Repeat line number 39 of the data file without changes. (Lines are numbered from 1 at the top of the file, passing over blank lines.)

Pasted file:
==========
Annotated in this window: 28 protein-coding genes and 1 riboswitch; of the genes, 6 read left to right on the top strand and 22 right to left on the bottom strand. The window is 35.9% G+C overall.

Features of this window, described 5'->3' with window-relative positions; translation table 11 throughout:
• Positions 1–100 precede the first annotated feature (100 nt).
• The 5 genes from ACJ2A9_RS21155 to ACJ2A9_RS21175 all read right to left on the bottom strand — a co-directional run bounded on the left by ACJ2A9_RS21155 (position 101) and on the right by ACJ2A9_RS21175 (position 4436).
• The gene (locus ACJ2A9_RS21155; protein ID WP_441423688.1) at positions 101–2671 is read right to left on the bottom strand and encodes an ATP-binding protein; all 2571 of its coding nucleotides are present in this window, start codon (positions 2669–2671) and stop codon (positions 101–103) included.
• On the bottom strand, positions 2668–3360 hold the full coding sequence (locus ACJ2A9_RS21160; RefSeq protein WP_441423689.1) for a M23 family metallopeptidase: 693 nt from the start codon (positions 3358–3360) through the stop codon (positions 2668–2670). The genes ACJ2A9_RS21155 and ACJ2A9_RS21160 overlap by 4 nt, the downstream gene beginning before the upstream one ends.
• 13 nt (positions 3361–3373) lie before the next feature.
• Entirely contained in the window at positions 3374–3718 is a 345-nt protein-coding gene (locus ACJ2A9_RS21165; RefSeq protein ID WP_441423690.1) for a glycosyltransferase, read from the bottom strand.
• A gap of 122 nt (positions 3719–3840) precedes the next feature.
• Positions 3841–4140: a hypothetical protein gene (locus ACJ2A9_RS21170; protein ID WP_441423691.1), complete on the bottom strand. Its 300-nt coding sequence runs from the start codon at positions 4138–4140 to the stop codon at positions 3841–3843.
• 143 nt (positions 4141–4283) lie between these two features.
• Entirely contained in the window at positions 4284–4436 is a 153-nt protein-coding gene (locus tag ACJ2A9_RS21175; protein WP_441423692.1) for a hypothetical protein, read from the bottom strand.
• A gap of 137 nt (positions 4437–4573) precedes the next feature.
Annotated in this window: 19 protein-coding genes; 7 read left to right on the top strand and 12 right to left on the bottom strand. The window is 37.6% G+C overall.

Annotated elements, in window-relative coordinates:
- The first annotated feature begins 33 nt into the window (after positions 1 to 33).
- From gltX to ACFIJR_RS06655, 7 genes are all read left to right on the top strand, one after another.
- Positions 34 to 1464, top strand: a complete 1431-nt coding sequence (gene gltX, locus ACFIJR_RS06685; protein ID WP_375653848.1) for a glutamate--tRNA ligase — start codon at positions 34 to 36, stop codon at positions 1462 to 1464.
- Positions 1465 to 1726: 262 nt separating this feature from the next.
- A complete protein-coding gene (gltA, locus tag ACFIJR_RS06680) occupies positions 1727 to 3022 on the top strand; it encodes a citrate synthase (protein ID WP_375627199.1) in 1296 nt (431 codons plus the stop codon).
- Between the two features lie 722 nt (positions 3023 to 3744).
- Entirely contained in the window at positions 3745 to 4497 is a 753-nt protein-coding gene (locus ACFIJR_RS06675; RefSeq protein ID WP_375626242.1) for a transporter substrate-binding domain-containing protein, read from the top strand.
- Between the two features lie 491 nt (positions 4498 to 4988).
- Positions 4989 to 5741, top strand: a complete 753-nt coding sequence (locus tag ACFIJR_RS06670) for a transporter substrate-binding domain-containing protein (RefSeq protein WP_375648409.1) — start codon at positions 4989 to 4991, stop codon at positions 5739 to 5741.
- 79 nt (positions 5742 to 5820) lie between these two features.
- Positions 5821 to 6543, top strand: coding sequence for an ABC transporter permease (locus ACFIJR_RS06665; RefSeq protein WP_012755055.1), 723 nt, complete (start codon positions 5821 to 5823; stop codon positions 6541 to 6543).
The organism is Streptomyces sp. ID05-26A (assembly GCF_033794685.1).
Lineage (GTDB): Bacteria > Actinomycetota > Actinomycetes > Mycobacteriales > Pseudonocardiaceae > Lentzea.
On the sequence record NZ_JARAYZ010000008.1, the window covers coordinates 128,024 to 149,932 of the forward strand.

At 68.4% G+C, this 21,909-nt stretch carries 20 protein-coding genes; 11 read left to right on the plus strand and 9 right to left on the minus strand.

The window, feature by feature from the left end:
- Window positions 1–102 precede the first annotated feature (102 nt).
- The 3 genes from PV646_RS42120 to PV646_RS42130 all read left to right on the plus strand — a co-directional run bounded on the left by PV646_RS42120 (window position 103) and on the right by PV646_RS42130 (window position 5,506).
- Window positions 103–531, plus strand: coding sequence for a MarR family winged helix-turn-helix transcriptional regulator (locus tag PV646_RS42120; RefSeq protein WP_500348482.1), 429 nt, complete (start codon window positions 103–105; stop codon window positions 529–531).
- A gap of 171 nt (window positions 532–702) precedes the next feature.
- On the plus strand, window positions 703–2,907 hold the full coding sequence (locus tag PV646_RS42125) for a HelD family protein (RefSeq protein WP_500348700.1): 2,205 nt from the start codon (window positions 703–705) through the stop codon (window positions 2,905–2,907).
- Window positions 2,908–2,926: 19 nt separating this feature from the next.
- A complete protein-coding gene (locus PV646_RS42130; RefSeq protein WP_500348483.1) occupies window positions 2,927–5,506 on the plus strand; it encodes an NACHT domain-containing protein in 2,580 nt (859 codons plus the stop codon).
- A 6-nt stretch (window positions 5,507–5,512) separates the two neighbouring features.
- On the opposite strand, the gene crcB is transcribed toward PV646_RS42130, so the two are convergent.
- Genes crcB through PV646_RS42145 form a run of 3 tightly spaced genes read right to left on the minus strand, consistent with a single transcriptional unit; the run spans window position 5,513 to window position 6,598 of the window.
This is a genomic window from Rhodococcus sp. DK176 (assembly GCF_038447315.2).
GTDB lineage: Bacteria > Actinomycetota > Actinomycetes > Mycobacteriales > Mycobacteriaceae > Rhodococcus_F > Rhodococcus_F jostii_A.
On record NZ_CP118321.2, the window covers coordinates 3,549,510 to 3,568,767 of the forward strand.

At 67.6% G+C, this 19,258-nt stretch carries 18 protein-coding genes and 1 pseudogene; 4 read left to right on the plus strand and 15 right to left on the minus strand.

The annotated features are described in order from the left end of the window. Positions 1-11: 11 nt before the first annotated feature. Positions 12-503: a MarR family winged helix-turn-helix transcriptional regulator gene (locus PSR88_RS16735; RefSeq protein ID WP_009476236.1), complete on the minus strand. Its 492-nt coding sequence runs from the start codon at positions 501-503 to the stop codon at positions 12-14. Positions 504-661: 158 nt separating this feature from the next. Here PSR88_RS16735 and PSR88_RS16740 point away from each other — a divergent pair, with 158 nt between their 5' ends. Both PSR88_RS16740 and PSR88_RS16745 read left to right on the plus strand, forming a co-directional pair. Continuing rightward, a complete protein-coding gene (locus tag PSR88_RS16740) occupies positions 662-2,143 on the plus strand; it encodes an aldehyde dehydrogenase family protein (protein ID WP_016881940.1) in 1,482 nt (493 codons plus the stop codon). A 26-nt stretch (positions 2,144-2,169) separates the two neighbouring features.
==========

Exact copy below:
- A 6-nt stretch (window positions 5,507–5,512) separates the two neighbouring features.